30. Such a case of joint tenancies no doubt gives rise to difficulty and the reason is not so much in the principle of the decision in 66 Bom LR 1, but in the fact that the provisions of sub-section (5) (b) never contemplated such a case. The clause as we have said merely refers to one landlord and one tenant and the Legislature had never in mind any more complicated case, certainly not the numerous complications which have been suggested in paragraph 12 of the referring order. In such a case in working out the equities between the joint tenants a notional division of the leased land will have to be made and the distribution as we have shown should take place on that basis.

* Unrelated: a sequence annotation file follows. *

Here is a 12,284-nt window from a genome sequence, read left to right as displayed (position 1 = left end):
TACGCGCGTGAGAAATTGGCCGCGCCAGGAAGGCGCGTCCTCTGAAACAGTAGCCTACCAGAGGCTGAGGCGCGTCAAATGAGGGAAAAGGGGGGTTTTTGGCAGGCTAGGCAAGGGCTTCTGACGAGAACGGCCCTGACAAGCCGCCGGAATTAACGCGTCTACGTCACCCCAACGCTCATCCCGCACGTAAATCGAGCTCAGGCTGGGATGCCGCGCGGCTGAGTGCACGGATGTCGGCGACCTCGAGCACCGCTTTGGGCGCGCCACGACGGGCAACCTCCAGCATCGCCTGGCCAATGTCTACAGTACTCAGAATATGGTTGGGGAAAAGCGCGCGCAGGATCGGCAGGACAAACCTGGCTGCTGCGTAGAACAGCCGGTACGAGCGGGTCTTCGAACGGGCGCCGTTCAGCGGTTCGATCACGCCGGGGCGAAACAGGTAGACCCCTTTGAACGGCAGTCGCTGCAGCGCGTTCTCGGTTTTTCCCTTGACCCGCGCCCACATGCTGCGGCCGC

31. A case of a similar type did occur in Special Civil Application No. 1024 of 1964 decided on 24-3-1965 (Bom.) by Chandrachud, J., sitting singly, where the 'landlord' had let out 4 acres and 8 gunthas jointly to three tenants who were the petitioners and the second respondent in that case. 'The landlord' had no other land of her own. In all respects 'the landlord' had established that she required the land bona fide for personal cultivation. The second respondent in that case was in possession of 4 acres and 8 gunthas as a tenant of one Vasant Rokade. It was held that the 'landlord' would under the circumstances be entitled to get back only 2 acres and 32 gunthas out of the land leased. My learned brother Chandrachud, J., who decided the petition held that the 4 acres and 8 gunthas which the 'landlord' had applied for had been leased to three tenants and therefore it must be assumed notionally that the three tenants had an equal share i.e., on-third each in the land leased. Thus they would each be notionally entitled to 1 acre and 16 gunthas. My learned brother then distributed the land as follows:-